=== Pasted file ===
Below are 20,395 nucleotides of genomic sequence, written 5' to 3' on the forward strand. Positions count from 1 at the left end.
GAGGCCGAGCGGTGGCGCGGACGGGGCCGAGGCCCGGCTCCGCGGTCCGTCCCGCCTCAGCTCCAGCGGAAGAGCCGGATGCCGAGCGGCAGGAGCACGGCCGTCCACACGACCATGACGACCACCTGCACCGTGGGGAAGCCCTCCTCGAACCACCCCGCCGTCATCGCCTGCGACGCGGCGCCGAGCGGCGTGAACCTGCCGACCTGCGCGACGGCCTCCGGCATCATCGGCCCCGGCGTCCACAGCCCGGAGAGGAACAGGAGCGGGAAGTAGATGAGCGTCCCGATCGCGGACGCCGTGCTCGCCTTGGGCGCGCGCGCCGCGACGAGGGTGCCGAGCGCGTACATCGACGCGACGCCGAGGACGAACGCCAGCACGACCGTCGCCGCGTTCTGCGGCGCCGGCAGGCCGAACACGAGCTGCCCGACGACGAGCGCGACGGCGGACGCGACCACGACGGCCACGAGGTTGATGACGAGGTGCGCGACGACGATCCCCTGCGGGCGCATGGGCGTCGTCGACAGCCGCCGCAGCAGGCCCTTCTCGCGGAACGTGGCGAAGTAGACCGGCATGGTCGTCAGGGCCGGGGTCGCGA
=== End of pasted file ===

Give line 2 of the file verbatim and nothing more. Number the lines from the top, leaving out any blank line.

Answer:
GAGGCCGAGCGGTGGCGCGGACGGGGCCGAGGCCCGGCTCCGCGGTCCGTCCCGCCTCAGCTCCAGCGGAAGAGCCGGATGCCGAGCGGCAGGAGCACGGCCGTCCACACGACCATGACGACCACCTGCACCGTGGGGAAGCCCTCCTCGAACCACCCCGCCGTCATCGCCTGCGACGCGGCGCCGAGCGGCGTGAACCTGCCGACCTGCGCGACGGCCTCCGGCATCATCGGCCCCGGCGTCCACAGCCCGGAGAGGAACAGGAGCGGGAAGTAGATGAGCGTCCCGATCGCGGACGCCGTGCTCGCCTTGGGCGCGCGCGCCGCGACGAGGGTGCCGAGCGCGTACATCGACGCGACGCCGAGGACGAACGCCAGCACGACCGTCGCCGCGTTCTGCGGCGCCGGCAGGCCGAACACGAGCTGCCCGACGACGAGCGCGACGGCGGACGCGACCACGACGGCCACGAGGTTGATGACGAGGTGCGCGACGACGATCCCCTGCGGGCGCATGGGCGTCGTCGACAGCCGCCGCAGCAGGCCCTTCTCGCGGAACGTGGCGAAGTAGACCGGCATGGTCGTCAGGGCCGGGGTCGCGA